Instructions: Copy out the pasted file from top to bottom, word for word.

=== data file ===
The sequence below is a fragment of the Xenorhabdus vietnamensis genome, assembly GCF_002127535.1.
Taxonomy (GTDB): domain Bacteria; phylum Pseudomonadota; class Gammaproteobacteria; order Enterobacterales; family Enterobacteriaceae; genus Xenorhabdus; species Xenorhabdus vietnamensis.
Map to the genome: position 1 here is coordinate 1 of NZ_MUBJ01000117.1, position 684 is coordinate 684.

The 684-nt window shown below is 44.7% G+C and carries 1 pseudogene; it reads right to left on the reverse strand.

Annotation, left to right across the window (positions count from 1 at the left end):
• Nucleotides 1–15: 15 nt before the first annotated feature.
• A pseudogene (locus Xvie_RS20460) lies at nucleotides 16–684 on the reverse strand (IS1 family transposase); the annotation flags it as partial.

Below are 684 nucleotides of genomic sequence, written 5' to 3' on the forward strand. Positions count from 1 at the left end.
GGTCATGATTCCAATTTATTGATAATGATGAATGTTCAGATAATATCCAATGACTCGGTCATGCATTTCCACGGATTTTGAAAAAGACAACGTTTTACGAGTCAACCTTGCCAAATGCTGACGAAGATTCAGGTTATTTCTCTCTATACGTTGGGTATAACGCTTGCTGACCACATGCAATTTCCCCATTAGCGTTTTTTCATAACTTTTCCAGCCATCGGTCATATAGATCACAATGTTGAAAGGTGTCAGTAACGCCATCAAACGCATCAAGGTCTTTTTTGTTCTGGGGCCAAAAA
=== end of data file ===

The sequence below is a fragment of the Xenorhabdus vietnamensis genome, assembly GCF_002127535.1.
Taxonomy (GTDB): domain Bacteria; phylum Pseudomonadota; class Gammaproteobacteria; order Enterobacterales; family Enterobacteriaceae; genus Xenorhabdus; species Xenorhabdus vietnamensis.
Map to the genome: position 1 here is coordinate 1 of NZ_MUBJ01000117.1, position 684 is coordinate 684.

The 684-nt window shown below is 44.7% G+C and carries 1 pseudogene; it reads right to left on the reverse strand.

Annotation, left to right across the window (positions count from 1 at the left end):
• Nucleotides 1–15: 15 nt before the first annotated feature.
• A pseudogene (locus Xvie_RS20460) lies at nucleotides 16–684 on the reverse strand (IS1 family transposase); the annotation flags it as partial.

Below are 684 nucleotides of genomic sequence, written 5' to 3' on the forward strand. Positions count from 1 at the left end.
GGTCATGATTCCAATTTATTGATAATGATGAATGTTCAGATAATATCCAATGACTCGGTCATGCATTTCCACGGATTTTGAAAAAGACAACGTTTTACGAGTCAACCTTGCCAAATGCTGACGAAGATTCAGGTTATTTCTCTCTATACGTTGGGTATAACGCTTGCTGACCACATGCAATTTCCCCATTAGCGTTTTTTCATAACTTTTCCAGCCATCGGTCATATAGATCACAATGTTGAAAGGTGTCAGTAACGCCATCAAACGCATCAAGGTCTTTTTTGTTCTGGGGCCAAAAA